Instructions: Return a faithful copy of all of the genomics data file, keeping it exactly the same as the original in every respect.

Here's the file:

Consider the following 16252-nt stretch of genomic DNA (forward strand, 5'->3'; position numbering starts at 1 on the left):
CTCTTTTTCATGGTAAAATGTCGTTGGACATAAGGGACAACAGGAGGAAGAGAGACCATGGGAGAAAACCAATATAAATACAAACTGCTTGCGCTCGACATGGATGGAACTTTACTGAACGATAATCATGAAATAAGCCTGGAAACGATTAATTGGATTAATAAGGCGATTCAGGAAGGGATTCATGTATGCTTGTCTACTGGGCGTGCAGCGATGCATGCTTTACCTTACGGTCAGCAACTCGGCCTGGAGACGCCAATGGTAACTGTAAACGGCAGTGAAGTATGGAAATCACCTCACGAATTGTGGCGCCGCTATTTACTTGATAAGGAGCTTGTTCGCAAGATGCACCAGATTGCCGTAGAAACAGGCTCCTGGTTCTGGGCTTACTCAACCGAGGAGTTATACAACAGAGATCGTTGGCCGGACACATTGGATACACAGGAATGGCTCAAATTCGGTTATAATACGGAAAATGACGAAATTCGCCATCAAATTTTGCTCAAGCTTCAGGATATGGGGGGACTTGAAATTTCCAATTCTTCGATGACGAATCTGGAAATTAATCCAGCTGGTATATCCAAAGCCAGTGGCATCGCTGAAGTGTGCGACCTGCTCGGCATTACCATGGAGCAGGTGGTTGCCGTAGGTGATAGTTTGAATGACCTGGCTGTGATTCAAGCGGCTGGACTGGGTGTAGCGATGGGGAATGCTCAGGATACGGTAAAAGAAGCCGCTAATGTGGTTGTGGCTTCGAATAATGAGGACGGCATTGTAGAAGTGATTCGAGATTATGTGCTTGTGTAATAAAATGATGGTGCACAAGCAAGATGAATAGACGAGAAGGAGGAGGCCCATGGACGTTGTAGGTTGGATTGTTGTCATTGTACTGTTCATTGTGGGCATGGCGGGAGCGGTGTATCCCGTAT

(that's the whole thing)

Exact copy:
Consider the following 16252-nt stretch of genomic DNA (forward strand, 5'->3'; position numbering starts at 1 on the left):
CTCTTTTTCATGGTAAAATGTCGTTGGACATAAGGGACAACAGGAGGAAGAGAGACCATGGGAGAAAACCAATATAAATACAAACTGCTTGCGCTCGACATGGATGGAACTTTACTGAACGATAATCATGAAATAAGCCTGGAAACGATTAATTGGATTAATAAGGCGATTCAGGAAGGGATTCATGTATGCTTGTCTACTGGGCGTGCAGCGATGCATGCTTTACCTTACGGTCAGCAACTCGGCCTGGAGACGCCAATGGTAACTGTAAACGGCAGTGAAGTATGGAAATCACCTCACGAATTGTGGCGCCGCTATTTACTTGATAAGGAGCTTGTTCGCAAGATGCACCAGATTGCCGTAGAAACAGGCTCCTGGTTCTGGGCTTACTCAACCGAGGAGTTATACAACAGAGATCGTTGGCCGGACACATTGGATACACAGGAATGGCTCAAATTCGGTTATAATACGGAAAATGACGAAATTCGCCATCAAATTTTGCTCAAGCTTCAGGATATGGGGGGACTTGAAATTTCCAATTCTTCGATGACGAATCTGGAAATTAATCCAGCTGGTATATCCAAAGCCAGTGGCATCGCTGAAGTGTGCGACCTGCTCGGCATTACCATGGAGCAGGTGGTTGCCGTAGGTGATAGTTTGAATGACCTGGCTGTGATTCAAGCGGCTGGACTGGGTGTAGCGATGGGGAATGCTCAGGATACGGTAAAAGAAGCCGCTAATGTGGTTGTGGCTTCGAATAATGAGGACGGCATTGTAGAAGTGATTCGAGATTATGTGCTTGTGTAATAAAATGATGGTGCACAAGCAAGATGAATAGACGAGAAGGAGGAGGCCCATGGACGTTGTAGGTTGGATTGTTGTCATTGTACTGTTCATTGTGGGCATGGCGGGAGCGGTGTATCCCGTAT